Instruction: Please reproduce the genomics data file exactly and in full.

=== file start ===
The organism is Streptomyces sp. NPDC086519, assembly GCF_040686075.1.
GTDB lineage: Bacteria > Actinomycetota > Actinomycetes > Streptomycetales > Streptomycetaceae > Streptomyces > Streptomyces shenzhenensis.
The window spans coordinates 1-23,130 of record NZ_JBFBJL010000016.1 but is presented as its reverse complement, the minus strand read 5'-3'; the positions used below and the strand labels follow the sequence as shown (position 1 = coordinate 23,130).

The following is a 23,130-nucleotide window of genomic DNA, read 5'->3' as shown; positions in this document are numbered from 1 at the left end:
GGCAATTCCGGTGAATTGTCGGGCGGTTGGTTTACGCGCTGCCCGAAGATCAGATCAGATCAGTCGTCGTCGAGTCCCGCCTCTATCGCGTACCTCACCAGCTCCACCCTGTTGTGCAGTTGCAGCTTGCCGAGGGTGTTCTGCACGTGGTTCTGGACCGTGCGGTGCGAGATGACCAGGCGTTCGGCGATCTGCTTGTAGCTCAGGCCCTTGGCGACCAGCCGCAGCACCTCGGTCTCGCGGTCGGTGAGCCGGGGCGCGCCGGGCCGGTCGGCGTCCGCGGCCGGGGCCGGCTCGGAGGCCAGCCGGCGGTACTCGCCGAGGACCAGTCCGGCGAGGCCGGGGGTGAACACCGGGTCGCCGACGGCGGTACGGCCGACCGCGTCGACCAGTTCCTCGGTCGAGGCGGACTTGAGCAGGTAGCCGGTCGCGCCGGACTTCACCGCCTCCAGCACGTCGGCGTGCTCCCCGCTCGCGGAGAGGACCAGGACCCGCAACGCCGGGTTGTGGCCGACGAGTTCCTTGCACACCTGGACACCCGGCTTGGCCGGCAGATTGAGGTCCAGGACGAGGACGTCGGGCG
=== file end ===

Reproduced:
The organism is Streptomyces sp. NPDC086519, assembly GCF_040686075.1.
GTDB lineage: Bacteria > Actinomycetota > Actinomycetes > Streptomycetales > Streptomycetaceae > Streptomyces > Streptomyces shenzhenensis.
The window spans coordinates 1-23,130 of record NZ_JBFBJL010000016.1 but is presented as its reverse complement, the minus strand read 5'-3'; the positions used below and the strand labels follow the sequence as shown (position 1 = coordinate 23,130).

The following is a 23,130-nucleotide window of genomic DNA, read 5'->3' as shown; positions in this document are numbered from 1 at the left end:
GGCAATTCCGGTGAATTGTCGGGCGGTTGGTTTACGCGCTGCCCGAAGATCAGATCAGATCAGTCGTCGTCGAGTCCCGCCTCTATCGCGTACCTCACCAGCTCCACCCTGTTGTGCAGTTGCAGCTTGCCGAGGGTGTTCTGCACGTGGTTCTGGACCGTGCGGTGCGAGATGACCAGGCGTTCGGCGATCTGCTTGTAGCTCAGGCCCTTGGCGACCAGCCGCAGCACCTCGGTCTCGCGGTCGGTGAGCCGGGGCGCGCCGGGCCGGTCGGCGTCCGCGGCCGGGGCCGGCTCGGAGGCCAGCCGGCGGTACTCGCCGAGGACCAGTCCGGCGAGGCCGGGGGTGAACACCGGGTCGCCGACGGCGGTACGGCCGACCGCGTCGACCAGTTCCTCGGTCGAGGCGGACTTGAGCAGGTAGCCGGTCGCGCCGGACTTCACCGCCTCCAGCACGTCGGCGTGCTCCCCGCTCGCGGAGAGGACCAGGACCCGCAACGCCGGGTTGTGGCCGACGAGTTCCTTGCACACCTGGACACCCGGCTTGGCCGGCAGATTGAGGTCCAGGACGAGGACGTCGGGCG